Lebanon’s Hezbollah fired a volley of rockets into Israel on Friday, prompting retaliatory shelling, in a major escalation between the Iran-backed Shiite movement and the Jewish state.
A flare-up along the border this week has seen Israel carry out its first air strikes on Lebanese territory in seven years and Hezbollah claim a direct rocket attack on Israeli territory for the first time since 2019.
But following Friday’s exchange Israel said it did “not wish to escalate to a full war” after the United Nations peacekeeping force in the border region, UNIFIL, warned of “a very dangerous situation,” and called on parties to “cease fire and maintain calm.”
Hezbollah said it fired dozens of rockets at open ground near Israeli positions in the disputed Shebaa Farms border district.
It said the attack came in response to Israeli air strikes on south Lebanon Thursday which were the first since 2014.
An AFP correspondent in south Lebanon said he heard several explosions and saw smoke rising from around the Shebaa Farms.
Israel said 19 rockets were fired, six of which hit Israeli ground.
Three fell short while the others were intercepted by air defenses, it said.
The Israeli military released video of multiple vapor trails in the skies, and said it was “striking the launch sources in Lebanon” but did not elaborate.
UNIFIL reported an “artillery response from Israel in the Shebaa Farms area,” following the Hezbollah rocket attack.
An AFP correspondent in south Lebanon reported artillery fire by Israeli forces on the Shebaa Farms and outside the town of Kfarchouba.
Hezbollah’s Al-Manar television channel also reported Israeli shelling.
The Shebaa Farms district is claimed by Lebanon but the UN regards it as part of the Syrian Golan Heights, which Israel has occupied since 1967 and unilaterally annexed in 1981.
Israeli army spokesman, Amnon Shefler, played down the prospects of all-out war with Hezbollah.
“We believe that neither Hezbollah wants a full-out war, and we definitely do not wish to have a war,” he said after Friday’s exchange.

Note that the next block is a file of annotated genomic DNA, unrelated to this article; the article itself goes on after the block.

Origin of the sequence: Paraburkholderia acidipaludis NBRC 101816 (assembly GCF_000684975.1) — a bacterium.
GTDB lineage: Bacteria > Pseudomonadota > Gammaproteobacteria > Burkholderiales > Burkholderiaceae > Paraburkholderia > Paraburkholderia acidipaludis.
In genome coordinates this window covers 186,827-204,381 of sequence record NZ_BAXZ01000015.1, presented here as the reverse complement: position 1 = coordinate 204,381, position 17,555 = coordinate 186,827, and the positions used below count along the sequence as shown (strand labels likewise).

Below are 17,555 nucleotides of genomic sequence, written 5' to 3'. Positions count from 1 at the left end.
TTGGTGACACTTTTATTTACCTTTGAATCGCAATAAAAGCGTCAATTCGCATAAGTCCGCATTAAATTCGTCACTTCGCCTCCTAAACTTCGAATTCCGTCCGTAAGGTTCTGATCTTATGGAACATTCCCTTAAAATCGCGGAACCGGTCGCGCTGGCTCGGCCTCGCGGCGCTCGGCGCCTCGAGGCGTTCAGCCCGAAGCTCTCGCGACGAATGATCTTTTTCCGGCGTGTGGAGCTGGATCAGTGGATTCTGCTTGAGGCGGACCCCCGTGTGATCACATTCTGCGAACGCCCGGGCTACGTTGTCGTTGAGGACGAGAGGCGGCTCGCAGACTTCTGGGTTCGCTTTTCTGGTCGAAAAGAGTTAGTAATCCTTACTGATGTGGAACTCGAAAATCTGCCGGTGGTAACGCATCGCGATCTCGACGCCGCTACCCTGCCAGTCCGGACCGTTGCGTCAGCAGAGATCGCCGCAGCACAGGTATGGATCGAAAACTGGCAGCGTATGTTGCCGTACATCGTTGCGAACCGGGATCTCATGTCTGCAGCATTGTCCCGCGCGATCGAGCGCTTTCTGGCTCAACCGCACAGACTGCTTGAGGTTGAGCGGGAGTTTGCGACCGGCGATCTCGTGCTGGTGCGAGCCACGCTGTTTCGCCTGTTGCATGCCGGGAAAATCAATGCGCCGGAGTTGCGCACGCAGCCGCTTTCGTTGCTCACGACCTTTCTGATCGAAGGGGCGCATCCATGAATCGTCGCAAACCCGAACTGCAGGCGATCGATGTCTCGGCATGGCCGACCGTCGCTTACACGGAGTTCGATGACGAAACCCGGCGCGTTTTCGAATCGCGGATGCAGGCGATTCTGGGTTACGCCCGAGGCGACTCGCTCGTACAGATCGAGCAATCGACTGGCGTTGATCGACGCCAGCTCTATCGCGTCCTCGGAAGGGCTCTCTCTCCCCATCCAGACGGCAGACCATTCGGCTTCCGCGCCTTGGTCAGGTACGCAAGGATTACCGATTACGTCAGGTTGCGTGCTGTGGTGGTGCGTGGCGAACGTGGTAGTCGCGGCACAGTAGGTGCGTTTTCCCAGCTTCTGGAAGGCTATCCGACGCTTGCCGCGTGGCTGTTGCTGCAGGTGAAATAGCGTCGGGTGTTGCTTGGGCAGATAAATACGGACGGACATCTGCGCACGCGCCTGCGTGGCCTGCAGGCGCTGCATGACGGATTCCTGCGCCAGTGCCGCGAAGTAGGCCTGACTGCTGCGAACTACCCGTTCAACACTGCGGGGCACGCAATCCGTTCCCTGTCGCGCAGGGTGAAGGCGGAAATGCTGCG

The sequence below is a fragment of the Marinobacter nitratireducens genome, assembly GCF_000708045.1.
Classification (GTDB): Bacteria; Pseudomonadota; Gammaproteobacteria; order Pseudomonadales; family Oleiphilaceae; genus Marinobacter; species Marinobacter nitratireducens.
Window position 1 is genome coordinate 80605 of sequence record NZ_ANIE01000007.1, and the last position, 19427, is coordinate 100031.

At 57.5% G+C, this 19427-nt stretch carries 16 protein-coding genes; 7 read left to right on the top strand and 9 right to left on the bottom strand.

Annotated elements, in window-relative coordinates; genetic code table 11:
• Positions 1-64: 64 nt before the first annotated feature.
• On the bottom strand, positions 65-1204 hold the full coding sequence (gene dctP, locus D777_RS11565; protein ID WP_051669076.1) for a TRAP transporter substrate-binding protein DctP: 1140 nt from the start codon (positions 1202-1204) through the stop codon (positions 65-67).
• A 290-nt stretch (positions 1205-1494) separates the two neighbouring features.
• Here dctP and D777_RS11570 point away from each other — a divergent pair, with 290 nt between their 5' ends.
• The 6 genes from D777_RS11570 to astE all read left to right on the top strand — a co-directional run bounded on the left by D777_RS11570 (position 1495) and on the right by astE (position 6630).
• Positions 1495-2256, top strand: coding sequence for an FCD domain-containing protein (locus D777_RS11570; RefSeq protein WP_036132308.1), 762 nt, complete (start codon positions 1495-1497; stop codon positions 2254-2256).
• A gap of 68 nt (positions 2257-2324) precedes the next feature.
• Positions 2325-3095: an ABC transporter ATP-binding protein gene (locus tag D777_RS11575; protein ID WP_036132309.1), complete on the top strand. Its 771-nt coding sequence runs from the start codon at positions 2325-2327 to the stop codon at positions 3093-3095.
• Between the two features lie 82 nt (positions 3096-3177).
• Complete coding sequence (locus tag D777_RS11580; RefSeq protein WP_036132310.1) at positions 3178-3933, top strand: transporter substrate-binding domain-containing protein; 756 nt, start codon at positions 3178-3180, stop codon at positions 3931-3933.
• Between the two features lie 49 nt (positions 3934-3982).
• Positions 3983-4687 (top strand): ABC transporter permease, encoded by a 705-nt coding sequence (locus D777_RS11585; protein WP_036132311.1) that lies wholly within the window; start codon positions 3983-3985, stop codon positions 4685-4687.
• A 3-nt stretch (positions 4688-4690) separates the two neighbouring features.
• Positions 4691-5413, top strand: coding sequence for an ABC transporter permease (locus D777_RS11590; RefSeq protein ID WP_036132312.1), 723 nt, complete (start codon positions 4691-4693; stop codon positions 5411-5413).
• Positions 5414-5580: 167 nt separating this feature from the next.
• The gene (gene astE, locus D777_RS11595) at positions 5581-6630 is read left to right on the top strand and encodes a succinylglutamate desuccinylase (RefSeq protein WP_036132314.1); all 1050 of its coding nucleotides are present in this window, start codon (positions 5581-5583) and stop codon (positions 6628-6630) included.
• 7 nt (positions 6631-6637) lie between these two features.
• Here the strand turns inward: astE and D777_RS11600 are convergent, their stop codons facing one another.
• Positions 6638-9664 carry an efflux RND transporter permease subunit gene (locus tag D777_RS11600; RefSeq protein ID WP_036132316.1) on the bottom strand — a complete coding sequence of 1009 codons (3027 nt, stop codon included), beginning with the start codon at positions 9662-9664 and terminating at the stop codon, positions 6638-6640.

“We do not wish to escalate to a full war, yet of course we are very prepared for that.”
He said life continued as normal on the Israeli side of the border.
In the south Lebanon district of Hasbaya, Druze villagers stopped a truck carrying a multiple rocket launcher used by Hezbollah during Friday’s attack, a military source told AFP.
A video widely shared on social media showed angry residents blocking the truck’s passage and accusing Hezbollah of endangering civilian lives by launching rockets from close to residential areas.
Hezbollah said the truck was stopped after the group conducted Friday’s attack, but said the rockets were fired far from residential areas to ensure civilian safety.
The Lebanese army said it arrested the four people who had launched the rockets and seized the rocket launcher after it was intercepted by villagers.
A series of rocket attacks have been launched from Lebanon toward Israel since Wednesday, but with the exception of Friday’s salvo, they have remained unclaimed.
Before Thursday, Israel’s last air strikes on Lebanon dated back to 2014 when warplanes struck territory near the Syrian border.
They had not targeted Hezbollah’s south Lebanon strongholds since the militants fought a devastating conflict with Israel in 2006.
Lebanon condemned Thursday’s strikes by Israeli as an “escalation” that could mark a change of tactics by Israel, while UNIFIL urged restraint.
The strikes on Thursday were seen by some as a violation of rules of engagement set between Hezbollah and Israel following a 2006 war between the two sides.
Hezbollah has repeatedly vowed to respond to attacks Israel carries out on Lebanese territory.
For its part, Israel has repeatedly warned it will not allow a power vacuum and a deepening economic crisis in Beirut to undermine security on its border.
The Israeli military said it “views the state of Lebanon as responsible for all actions originating in its territory, and warns against further attempts to harm Israeli civilians and Israel’s sovereignty.”
Lebanon is grappling with an economic crisis that the World Bank says is one of the world’s worst since the mid-19th century.
Despite mounting international pressure, political leaders have repeatedly failed to form a government since the cabinet of outgoing premier Hassan Diab resigned in the wake of last year’s monster port explosion.
Source: Arab News